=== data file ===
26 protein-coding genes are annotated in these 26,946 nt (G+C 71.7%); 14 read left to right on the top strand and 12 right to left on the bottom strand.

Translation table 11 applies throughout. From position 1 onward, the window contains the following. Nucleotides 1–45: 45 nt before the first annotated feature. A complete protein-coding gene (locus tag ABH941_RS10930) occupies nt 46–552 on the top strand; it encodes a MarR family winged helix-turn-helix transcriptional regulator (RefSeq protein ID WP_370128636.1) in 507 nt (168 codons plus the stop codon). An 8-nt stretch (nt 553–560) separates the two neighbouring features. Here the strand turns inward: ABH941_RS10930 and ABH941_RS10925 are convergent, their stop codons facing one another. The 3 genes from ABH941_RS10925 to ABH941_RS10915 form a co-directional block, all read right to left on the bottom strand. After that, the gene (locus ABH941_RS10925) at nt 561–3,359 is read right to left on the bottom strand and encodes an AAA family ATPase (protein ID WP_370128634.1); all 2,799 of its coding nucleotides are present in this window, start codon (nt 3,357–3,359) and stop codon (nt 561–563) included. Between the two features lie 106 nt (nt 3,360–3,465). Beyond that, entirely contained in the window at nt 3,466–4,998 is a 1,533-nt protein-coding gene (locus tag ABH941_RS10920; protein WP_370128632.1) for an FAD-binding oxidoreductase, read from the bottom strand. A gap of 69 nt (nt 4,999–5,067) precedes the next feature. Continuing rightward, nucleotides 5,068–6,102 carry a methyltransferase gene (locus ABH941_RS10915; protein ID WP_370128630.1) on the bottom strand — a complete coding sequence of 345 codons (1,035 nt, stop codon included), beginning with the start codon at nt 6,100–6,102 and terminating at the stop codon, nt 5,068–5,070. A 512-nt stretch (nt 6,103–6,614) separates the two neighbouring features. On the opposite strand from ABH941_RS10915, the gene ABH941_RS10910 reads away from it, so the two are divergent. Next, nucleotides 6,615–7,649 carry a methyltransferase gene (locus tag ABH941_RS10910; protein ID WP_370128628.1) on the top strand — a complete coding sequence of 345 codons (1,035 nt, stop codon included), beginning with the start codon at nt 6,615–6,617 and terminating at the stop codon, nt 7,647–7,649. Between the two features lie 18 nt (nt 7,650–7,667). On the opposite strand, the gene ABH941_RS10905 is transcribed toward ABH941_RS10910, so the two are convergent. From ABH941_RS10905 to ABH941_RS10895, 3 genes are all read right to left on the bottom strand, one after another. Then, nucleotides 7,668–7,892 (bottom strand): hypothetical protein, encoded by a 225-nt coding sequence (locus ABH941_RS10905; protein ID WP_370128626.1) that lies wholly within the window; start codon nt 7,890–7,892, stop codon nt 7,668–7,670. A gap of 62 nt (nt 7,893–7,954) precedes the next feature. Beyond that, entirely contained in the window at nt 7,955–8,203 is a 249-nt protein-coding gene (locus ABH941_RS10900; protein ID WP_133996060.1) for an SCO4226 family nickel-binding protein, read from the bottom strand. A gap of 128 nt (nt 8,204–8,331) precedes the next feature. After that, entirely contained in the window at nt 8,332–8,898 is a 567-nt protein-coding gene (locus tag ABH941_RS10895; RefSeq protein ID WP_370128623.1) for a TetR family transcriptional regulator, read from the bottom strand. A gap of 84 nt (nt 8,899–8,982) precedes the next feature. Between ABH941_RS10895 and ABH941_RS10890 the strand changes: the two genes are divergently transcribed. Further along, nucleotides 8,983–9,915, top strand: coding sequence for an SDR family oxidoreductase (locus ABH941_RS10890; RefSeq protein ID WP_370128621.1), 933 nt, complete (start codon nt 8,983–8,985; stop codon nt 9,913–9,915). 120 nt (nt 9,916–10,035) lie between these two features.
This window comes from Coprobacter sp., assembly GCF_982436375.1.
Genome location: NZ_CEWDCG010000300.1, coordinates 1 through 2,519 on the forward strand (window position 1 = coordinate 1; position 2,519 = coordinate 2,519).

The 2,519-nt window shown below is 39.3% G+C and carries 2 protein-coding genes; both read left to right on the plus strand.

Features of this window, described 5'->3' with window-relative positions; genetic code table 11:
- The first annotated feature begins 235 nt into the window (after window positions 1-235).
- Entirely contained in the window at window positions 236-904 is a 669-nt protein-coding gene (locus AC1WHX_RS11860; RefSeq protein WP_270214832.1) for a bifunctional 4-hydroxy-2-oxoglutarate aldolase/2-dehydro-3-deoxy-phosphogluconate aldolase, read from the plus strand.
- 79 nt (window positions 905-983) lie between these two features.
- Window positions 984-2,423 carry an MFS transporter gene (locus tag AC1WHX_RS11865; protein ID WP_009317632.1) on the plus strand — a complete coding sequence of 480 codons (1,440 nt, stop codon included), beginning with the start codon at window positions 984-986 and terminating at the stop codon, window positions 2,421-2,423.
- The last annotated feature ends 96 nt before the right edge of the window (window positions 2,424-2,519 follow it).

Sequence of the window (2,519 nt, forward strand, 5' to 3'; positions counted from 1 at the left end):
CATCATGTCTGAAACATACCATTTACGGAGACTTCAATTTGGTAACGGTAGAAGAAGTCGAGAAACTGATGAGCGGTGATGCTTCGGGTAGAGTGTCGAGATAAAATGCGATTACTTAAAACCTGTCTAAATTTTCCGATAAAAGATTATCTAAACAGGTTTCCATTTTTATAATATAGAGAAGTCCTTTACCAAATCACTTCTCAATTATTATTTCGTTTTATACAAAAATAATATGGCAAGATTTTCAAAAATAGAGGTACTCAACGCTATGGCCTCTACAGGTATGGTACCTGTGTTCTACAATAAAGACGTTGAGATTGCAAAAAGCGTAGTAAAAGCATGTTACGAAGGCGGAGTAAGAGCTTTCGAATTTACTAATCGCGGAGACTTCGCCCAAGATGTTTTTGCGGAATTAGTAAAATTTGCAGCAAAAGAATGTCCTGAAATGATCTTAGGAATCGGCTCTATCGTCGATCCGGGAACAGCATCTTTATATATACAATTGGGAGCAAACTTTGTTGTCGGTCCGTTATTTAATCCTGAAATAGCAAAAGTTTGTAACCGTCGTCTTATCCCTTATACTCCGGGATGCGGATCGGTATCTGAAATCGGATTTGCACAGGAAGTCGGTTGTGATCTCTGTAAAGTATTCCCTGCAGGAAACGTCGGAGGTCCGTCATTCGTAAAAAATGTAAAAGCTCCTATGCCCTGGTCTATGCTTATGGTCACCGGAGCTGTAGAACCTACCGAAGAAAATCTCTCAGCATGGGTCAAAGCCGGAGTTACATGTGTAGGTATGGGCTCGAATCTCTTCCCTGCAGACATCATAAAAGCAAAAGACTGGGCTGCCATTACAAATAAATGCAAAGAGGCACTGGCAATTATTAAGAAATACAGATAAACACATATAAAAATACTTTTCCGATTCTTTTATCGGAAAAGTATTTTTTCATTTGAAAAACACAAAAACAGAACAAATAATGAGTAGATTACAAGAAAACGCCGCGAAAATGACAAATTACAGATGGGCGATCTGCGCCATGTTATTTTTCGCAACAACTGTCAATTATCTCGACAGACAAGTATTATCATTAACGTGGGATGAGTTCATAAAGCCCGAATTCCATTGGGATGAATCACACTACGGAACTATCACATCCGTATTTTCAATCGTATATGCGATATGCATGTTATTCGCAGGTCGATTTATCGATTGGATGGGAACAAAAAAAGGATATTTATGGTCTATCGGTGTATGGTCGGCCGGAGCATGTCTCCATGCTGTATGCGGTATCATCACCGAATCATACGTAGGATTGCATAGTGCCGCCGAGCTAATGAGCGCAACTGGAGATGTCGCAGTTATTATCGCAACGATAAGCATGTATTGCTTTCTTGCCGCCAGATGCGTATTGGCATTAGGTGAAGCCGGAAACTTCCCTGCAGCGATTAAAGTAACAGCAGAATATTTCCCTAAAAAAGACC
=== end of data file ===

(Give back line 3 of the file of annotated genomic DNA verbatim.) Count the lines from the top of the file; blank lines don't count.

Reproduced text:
This window comes from Coprobacter sp., assembly GCF_982436375.1.